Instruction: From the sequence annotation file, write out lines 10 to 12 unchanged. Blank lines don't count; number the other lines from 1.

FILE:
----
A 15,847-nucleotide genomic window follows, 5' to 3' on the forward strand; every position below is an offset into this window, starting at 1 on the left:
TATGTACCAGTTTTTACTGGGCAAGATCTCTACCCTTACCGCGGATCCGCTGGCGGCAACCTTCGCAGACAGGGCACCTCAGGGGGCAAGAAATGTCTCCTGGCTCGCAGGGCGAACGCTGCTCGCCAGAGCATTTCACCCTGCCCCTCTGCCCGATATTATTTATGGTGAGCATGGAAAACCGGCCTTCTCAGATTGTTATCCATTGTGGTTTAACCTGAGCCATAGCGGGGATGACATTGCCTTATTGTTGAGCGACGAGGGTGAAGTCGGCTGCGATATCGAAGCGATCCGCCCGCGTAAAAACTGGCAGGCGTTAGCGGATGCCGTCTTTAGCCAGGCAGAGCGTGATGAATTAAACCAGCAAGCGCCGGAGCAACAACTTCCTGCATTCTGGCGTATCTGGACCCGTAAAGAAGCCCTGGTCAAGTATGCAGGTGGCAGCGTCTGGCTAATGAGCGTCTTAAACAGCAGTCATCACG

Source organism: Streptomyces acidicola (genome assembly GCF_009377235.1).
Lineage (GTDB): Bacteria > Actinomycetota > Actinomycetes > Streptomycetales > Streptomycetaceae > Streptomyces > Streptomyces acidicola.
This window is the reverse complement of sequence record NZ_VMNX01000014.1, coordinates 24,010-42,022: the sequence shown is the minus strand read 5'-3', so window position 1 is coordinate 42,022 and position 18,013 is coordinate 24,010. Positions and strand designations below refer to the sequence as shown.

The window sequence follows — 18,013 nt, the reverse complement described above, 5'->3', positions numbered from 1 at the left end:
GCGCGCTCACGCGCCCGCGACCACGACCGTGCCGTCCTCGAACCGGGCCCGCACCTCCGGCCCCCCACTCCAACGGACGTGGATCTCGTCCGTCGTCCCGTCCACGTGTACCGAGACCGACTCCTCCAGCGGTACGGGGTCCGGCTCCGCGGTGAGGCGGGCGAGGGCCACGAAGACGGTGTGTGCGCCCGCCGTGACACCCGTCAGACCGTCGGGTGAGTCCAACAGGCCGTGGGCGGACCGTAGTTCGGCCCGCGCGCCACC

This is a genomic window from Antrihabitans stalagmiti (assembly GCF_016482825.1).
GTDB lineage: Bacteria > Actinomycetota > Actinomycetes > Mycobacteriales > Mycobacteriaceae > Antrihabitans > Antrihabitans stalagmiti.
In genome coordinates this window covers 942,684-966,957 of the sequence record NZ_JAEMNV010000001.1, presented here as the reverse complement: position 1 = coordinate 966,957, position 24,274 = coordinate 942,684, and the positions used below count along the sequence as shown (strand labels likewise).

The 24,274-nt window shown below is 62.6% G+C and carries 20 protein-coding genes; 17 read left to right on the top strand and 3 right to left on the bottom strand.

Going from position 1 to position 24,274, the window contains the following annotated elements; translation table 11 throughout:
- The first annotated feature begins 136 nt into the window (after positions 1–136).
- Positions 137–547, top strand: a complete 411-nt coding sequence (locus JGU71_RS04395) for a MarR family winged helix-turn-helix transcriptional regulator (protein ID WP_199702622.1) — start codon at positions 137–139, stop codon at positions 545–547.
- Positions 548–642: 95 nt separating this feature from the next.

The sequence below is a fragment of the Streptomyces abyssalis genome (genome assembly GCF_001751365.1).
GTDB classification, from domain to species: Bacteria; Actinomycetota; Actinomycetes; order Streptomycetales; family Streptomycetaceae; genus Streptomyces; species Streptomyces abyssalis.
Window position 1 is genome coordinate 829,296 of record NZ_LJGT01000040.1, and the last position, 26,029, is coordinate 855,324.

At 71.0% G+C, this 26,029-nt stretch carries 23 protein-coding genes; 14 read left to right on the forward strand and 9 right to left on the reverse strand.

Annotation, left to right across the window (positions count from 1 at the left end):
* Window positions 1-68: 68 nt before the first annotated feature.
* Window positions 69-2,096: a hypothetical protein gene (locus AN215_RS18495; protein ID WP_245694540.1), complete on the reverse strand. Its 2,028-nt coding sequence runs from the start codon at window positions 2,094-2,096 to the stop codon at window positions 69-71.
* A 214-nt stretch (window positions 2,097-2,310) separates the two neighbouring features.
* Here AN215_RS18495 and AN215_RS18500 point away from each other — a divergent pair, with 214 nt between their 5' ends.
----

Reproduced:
In genome coordinates this window covers 942,684-966,957 of the sequence record NZ_JAEMNV010000001.1, presented here as the reverse complement: position 1 = coordinate 966,957, position 24,274 = coordinate 942,684, and the positions used below count along the sequence as shown (strand labels likewise).

The 24,274-nt window shown below is 62.6% G+C and carries 20 protein-coding genes; 17 read left to right on the top strand and 3 right to left on the bottom strand.

Going from position 1 to position 24,274, the window contains the following annotated elements; translation table 11 throughout: